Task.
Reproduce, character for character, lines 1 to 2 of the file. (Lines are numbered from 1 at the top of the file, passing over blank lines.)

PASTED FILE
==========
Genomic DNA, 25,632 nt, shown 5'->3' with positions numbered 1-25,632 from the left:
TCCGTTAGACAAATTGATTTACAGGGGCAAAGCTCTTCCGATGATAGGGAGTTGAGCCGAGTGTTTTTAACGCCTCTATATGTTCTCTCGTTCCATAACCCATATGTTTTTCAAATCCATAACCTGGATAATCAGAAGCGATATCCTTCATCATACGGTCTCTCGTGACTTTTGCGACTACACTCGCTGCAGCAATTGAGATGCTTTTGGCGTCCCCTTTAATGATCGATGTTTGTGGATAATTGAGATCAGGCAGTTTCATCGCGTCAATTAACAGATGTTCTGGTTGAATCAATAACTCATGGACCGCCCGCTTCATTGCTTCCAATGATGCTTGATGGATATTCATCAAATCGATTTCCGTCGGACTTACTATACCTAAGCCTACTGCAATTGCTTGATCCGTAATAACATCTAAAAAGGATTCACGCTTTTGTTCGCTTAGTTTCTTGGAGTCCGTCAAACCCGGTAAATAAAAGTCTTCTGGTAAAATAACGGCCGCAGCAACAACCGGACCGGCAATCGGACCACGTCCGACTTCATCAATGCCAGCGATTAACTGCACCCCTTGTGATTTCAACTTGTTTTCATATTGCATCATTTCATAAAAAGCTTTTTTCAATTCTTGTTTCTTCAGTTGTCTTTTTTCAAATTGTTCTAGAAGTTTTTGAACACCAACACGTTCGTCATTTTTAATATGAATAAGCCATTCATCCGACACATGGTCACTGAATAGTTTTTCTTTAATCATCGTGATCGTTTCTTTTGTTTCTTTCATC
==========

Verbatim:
Genomic DNA, 25,632 nt, shown 5'->3' with positions numbered 1-25,632 from the left:
TCCGTTAGACAAATTGATTTACAGGGGCAAAGCTCTTCCGATGATAGGGAGTTGAGCCGAGTGTTTTTAACGCCTCTATATGTTCTCTCGTTCCATAACCCATATGTTTTTCAAATCCATAACCTGGATAATCAGAAGCGATATCCTTCATCATACGGTCTCTCGTGACTTTTGCGACTACACTCGCTGCAGCAATTGAGATGCTTTTGGCGTCCCCTTTAATGATCGATGTTTGTGGATAATTGAGATCAGGCAGTTTCATCGCGTCAATTAACAGATGTTCTGGTTGAATCAATAACTCATGGACCGCCCGCTTCATTGCTTCCAATGATGCTTGATGGATATTCATCAAATCGATTTCCGTCGGACTTACTATACCTAAGCCTACTGCAATTGCTTGATCCGTAATAACATCTAAAAAGGATTCACGCTTTTGTTCGCTTAGTTTCTTGGAGTCCGTCAAACCCGGTAAATAAAAGTCTTCTGGTAAAATAACGGCCGCAGCAACAACCGGACCGGCAATCGGACCACGTCCGACTTCATCAATGCCAGCGATTAACTGCACCCCTTGTGATTTCAACTTGTTTTCATATTGCATCATTTCATAAAAAGCTTTTTTCAATTCTTGTTTCTTCAGTTGTCTTTTTTCAAATTGTTCTAGAAGTTTTTGAACACCAACACGTTCGTCATTTTTAATATGAATAAGCCATTCATCCGACACATGGTCACTGAATAGTTTTTCTTTAATCATCGTGATCGTTTCTTTTGTTTCTTTCATC